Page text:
March 23, 2019

Remembering the presidency of George H.W. Bush

It was just after midnight on Nov. 30 when the Bush family released a statement announcing the passing of George H. W. Bush, the first Bush to hold the highest office in the country. Social media exploded with the news immediately after the family’s announcement. The response to Bush’s passing was quite different depending on the social media accounts you follow, or the side of the political spectrum you lean toward.

Many were quick to point out the compassion of the man. It’s particularly noteworthy in the divisive times we live in that he was someone who carried himself with dignity and respect. Bush is famous for the close relationships he forged with common people, including the White House permanent staff. He was a man who treated foreign heads of state with just as much kindness as the folks serving his dinner and laundering his clothes. According to Gallup Polls, his average approval rating was 60.9 percent while in office.

Others pointed to his countless years of commitment to service and American ideals. This was a man who chose to put off college so he could rush to Europe and fight Hitler’s forces and the antithesis of American values. He continued to commit his life to public service even after his plane was shot down and his comrades were killed. He had a packed resume of jobs in the government, including United Nations Ambassador and Texas Congressman.

However, legacies are a funny thing. It’s easy to focus in on the positive things that an individual has achieved once they’re gone and it’s even easier to sweep the negative things they’ve done under the rug. When we think of the dead, particularly someone like Bush with an extensive record of service and compassion, it’s often not easy to think or discuss the missteps and poor choices they made.

With Bush’s history of remarkable achievements, there comes a list of colossal disappointments. The first two that come to mind are the contributions he made toward using racist fear-mongering as a winning campaign tactic and his deafening silence while thousands of gay and bisexual people died across the country from AIDS.

Long before Donald Trump’s racist campaign attacks against Mexicans and immigrants, George H. W. Bush assembled a campaign team that would become infamous for their willingness to take the lowest roads possible to win. During his 1988 campaign he brought together the minds of Roger Ailes, who would eventually go on to found Fox News, and Lee Atwater, who had been a consultant with Paul Manafort. Together they crafted a media-friendly campaign that found its stride with racial resentment.

Perhaps the most obvious example of this takes shape in their Willie Horton advertisements. Horton was an inmate who, while released from prison on furlough, raped a woman and beat her husband. They used his image in a massive advertising campaign that would paint Bush’s opponent, Michael Dukakis, as weak on crime as he supported furlough for non-violent inmates. These ads served as a dog whistle to the public, focusing on Horton’s race and threat he and others like him posed to families across the country.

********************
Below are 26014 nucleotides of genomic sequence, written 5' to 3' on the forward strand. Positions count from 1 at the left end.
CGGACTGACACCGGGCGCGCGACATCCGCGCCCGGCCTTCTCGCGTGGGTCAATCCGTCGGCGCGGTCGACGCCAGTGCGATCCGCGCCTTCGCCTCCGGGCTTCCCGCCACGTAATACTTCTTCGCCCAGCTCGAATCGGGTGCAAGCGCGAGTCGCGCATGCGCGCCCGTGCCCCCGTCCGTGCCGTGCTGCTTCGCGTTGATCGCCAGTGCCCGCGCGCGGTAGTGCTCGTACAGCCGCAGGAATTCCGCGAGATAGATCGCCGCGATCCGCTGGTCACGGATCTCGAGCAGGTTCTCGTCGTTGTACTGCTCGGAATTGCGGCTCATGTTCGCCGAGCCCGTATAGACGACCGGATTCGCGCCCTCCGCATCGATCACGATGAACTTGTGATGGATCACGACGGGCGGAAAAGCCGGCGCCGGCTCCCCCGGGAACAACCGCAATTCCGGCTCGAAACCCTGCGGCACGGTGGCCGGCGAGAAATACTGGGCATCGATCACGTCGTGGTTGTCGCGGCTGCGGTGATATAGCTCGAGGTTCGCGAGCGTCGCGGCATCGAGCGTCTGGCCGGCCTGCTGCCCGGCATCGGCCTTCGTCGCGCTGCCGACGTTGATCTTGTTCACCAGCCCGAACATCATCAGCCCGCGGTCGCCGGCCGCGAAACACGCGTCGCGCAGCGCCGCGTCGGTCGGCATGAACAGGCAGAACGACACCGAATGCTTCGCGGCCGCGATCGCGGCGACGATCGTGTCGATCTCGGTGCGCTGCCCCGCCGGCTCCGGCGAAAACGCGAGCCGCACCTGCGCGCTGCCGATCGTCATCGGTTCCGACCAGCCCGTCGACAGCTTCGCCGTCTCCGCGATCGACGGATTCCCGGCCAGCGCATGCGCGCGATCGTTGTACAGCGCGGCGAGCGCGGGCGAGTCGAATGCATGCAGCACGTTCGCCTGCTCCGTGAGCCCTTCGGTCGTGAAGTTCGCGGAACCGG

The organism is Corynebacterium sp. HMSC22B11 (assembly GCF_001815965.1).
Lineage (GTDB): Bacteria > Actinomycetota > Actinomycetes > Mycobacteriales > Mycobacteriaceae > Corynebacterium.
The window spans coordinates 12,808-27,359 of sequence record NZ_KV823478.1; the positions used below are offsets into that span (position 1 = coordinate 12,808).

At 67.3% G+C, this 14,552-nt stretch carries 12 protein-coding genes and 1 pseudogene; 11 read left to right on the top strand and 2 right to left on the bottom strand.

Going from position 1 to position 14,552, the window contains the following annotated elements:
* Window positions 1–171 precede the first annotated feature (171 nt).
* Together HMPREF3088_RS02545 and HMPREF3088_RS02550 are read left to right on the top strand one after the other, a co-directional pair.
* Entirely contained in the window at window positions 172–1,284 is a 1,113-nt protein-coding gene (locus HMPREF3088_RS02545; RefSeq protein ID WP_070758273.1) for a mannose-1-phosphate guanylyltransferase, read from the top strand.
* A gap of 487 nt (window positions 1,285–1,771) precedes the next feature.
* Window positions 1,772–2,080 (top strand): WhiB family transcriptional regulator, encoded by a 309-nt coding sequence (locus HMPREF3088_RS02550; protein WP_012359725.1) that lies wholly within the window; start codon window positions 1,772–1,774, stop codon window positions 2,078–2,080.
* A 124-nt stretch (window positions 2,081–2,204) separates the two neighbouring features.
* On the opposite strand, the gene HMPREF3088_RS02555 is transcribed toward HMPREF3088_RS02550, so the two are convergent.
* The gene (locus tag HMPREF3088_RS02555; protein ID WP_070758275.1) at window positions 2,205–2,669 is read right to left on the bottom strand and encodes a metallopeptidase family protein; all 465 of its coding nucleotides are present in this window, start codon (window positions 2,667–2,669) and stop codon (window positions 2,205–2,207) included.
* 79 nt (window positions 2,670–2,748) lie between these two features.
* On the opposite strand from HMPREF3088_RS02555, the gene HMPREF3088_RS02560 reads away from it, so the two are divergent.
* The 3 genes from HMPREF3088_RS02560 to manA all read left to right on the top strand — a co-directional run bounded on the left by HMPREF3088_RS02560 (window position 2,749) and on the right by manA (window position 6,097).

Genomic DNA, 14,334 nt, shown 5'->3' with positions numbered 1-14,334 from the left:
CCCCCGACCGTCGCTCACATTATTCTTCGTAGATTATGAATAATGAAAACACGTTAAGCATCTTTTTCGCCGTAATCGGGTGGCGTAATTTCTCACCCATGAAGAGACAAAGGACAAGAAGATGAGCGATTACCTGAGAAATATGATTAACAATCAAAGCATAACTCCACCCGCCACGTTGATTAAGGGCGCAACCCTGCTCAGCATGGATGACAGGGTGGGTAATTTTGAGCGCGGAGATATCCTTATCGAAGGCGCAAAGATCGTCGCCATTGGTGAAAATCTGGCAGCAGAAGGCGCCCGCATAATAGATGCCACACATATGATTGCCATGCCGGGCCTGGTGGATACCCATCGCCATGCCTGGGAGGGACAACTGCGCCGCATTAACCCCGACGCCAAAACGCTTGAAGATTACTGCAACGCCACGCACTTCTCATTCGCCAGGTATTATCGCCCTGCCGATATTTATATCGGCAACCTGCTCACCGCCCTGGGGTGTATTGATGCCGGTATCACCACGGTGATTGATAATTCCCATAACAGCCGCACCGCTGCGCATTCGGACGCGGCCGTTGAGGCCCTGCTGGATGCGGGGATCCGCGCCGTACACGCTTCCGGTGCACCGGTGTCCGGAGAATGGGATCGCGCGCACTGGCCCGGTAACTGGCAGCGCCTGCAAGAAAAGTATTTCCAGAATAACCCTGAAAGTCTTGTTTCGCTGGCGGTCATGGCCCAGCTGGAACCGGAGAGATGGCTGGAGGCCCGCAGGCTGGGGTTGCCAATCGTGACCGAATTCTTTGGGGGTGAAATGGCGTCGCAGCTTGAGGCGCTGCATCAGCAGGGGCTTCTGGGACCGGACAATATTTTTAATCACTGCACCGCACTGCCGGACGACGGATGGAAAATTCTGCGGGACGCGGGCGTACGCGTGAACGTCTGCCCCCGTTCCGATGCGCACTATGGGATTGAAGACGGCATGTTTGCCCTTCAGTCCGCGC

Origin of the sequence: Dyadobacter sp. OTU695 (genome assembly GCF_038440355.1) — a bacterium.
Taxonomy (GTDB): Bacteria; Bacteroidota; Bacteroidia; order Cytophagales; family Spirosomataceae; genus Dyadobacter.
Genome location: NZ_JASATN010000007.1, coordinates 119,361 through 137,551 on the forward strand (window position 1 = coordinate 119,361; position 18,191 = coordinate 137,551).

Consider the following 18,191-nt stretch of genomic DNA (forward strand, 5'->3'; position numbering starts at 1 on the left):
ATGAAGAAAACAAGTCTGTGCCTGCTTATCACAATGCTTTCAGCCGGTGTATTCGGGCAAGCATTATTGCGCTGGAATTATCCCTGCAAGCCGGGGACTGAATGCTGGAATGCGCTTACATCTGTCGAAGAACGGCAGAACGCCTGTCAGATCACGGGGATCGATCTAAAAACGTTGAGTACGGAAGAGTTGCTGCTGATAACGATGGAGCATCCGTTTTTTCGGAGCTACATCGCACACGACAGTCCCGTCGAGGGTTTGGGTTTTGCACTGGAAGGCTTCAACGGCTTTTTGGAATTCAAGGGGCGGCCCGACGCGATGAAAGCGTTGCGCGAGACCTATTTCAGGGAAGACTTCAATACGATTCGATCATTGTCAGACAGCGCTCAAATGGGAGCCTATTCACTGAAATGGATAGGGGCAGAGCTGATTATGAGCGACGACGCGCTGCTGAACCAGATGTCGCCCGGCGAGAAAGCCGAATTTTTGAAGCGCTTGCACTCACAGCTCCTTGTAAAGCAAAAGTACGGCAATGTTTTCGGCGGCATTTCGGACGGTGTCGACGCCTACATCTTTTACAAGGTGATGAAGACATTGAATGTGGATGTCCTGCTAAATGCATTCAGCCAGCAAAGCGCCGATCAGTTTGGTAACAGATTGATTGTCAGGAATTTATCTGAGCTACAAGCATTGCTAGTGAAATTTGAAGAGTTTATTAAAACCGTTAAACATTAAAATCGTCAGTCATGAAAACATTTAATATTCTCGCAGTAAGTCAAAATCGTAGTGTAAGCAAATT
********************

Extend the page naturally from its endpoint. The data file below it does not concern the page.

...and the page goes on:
While Bush was serving as Vice President under Ronald Reagan the country faced the AIDS epidemic for the first time. Tens of thousands of people, who were mostly gay and bisexual, were dying across the country while Reagan and his allies turned a blind eye to it. Reagan would go most of his presidency without even referring to AIDS by name in public. Instead of treating it as a public health crisis, those in power chose to see it a divine intervention punishing those who had chosen a life of sin.

Bush would eventually take some action towards combating the epidemic more than a year into his own presidency. He would sign the Americans with Disabilities Act of 1990, which legally prevented discrimination against individuals with AIDS. Healso signed the Ryan White Care Act, which brought about the first federally funded program for AIDS patients. Even with those two accomplishments, 76,886 people were reported to have died during Bush’s presidency alone due to AIDS.

 For those communities that were most impacted by Bush’s policies, actions or lack thereof, Nov. 30 did not offer a fond day of memorial. To many, remembering Bush meant remembering the pain he and his colleagues caused them.

Bush would show growth in the years following his presidency. Eventually, he would even come to embrace the idea of gay marriage and would continue to display compassion that knew no partisan boundaries. I see the ideals of service and kindness he displayed that so many have pointed to in the days since his passing. I admire his ability to have an open mind.

However, I can’t escape the thought of the civil rights activists who soldiered on, knowing that in his campaign for senate in the sixties Bush opposed the Civil Rights Act. I can’t escape the images of gay rights activists imploring the government to help them while their friends were dying around them and I especially can’t escape the thought that if I had been alive then, I could’ve easily been one of them.

In memory of Bush, I choose to honor those everyday Americans who fought and lost their lives in pursuit of being seen by him. When I close my eyes, theirs are the points of light I see most clearly.

 

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